The height to which road tennis has grown among local spectators and the number of participants it continues to attract must be commended, says Dale Clarke, chief executive officer of the Professional Road Tennis Association (PRTA).
Clarke said that the decision to take this country’s indigenous sport and introduce it within communities has resulted in a surge of individuals that now play the game.
He told Barbados TODAY that more importantly, by taking road tennis from the less fortunate areas around the country to the middle and elite classes have also made the difference in terms of how people view the sport.
“Through the years especially when we started taking it out from the impoverished areas and we started playing it in different areas, you start to see a rise. Middle-class people started getting involved in it. Also, the elite class in Barbados started showing interest in the sport.
“It is pleasing that nearly every community that you go into you can see someone playing road tennis. The courts, people have painted courts and they are always asking for equipment, balls. Actually now with the COVID-19, we are experiencing a ball shortage because we import the balls from China.
“The growth of the sport has been amazing. So good to see so many people play it to get exercise. There are a lot of areas now that are popping up that people are forming clubs. I am very pleased and as I say to people all the time, road tennis was perceived as the poor people sport. But it is a Barbados indigenous game so it should be in the DNA of all Barbadians,” Clarke said.
The PRTA has been in existence for 19 years and has organised several major tournaments which feature the likes of Barbados number one ranked, Mark ‘Venom’ Griffith who has been the dominant young player in the sport.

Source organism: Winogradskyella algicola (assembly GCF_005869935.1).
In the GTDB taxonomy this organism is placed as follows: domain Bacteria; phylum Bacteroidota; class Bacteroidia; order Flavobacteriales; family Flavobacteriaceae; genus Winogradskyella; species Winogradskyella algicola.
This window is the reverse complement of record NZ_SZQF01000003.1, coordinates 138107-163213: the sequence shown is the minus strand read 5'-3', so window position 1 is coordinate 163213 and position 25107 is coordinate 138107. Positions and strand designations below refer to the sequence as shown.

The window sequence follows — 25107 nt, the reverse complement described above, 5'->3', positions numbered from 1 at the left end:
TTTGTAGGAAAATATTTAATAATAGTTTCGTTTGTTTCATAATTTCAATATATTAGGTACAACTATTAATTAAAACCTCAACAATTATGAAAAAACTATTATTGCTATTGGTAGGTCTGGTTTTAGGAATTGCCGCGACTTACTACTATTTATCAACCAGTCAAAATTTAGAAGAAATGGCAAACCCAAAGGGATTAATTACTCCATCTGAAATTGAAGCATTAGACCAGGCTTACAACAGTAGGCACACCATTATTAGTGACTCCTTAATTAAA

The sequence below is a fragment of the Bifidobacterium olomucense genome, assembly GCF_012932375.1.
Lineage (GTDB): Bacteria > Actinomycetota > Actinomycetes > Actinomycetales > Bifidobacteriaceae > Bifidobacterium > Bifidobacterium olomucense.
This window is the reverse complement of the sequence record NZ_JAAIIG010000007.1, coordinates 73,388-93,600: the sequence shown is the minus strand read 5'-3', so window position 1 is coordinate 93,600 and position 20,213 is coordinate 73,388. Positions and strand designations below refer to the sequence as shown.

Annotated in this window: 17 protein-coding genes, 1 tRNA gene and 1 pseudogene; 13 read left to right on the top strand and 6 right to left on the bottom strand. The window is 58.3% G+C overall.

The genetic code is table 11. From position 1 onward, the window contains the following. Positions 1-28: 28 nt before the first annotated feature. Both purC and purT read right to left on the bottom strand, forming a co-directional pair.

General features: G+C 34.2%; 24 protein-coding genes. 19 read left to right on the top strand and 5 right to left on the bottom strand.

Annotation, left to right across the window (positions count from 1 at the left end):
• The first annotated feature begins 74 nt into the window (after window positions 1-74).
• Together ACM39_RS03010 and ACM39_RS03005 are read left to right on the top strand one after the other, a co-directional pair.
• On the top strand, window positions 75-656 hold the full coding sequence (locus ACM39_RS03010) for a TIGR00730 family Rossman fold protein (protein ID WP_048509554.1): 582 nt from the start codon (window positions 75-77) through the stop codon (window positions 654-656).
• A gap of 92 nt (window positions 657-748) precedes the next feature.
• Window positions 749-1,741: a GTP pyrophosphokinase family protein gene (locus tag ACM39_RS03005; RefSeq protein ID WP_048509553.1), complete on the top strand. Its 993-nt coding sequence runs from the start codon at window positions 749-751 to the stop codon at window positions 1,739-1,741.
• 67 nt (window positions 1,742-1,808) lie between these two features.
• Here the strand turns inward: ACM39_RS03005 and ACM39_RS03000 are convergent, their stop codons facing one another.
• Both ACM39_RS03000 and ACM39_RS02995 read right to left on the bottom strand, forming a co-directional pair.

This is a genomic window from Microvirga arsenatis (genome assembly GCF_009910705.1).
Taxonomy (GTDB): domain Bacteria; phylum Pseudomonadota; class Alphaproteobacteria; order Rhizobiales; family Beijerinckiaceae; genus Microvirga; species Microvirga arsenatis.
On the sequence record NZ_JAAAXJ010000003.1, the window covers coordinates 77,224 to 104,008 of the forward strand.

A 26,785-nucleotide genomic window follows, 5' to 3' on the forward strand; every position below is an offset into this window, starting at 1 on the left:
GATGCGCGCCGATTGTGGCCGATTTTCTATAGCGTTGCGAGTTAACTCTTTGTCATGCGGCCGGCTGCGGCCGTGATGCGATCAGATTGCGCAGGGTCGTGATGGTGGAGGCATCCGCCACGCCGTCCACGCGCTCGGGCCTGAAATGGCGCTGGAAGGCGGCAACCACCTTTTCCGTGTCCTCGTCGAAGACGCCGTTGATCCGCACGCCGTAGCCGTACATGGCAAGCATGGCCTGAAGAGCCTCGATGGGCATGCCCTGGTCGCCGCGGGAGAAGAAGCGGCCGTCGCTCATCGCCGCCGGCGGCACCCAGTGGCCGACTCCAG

Then there is Julian ‘Michael Jackson’ White and Antoine ‘Lil Man’ Daniel of older vintage. Also in the mix are young upcoming talents Shakeen Nurse and Dario Hinds, among others.
While PRTA puts on profitable tournaments for its players, Clarke explained that there was a need to focus on road tennis from the grassroots level to ensure other talented players were discovered.
He said there were plans for school road tennis as they look to work with the Ministry of Sports and the National Sports Council in order to make that a success. Clarke explained that the head coach at PRTA, Winslow Birkett, was also willing to assist where needed.
“Even though there is a primary school road tennis tournament, I think there is a lot more we can do with the development aspect of it. The tournament should really be the icing on the cake but the hard work is actually getting the youngsters to play at a certain level. And that could only be done by coaching.
“We are looking to do clinics on Saturday mornings, at different parts of the island where we could get kids coming out and give them a two-hour coaching session weekly. Then they can take it back into different parts of the community where they come from and play. That is the only way we are going to keep the sport alive,” Clarke explained.
He added: “We did a programme in St. Vincent and the way the sport has taken off in St. Vincent is amazing. So many people are playing, they paint courts in their communities. The guy that does it sends the videos and they are doing a lot of work there. At the end of the day, it is our indigenous sport and we want to be the world leaders in it.”
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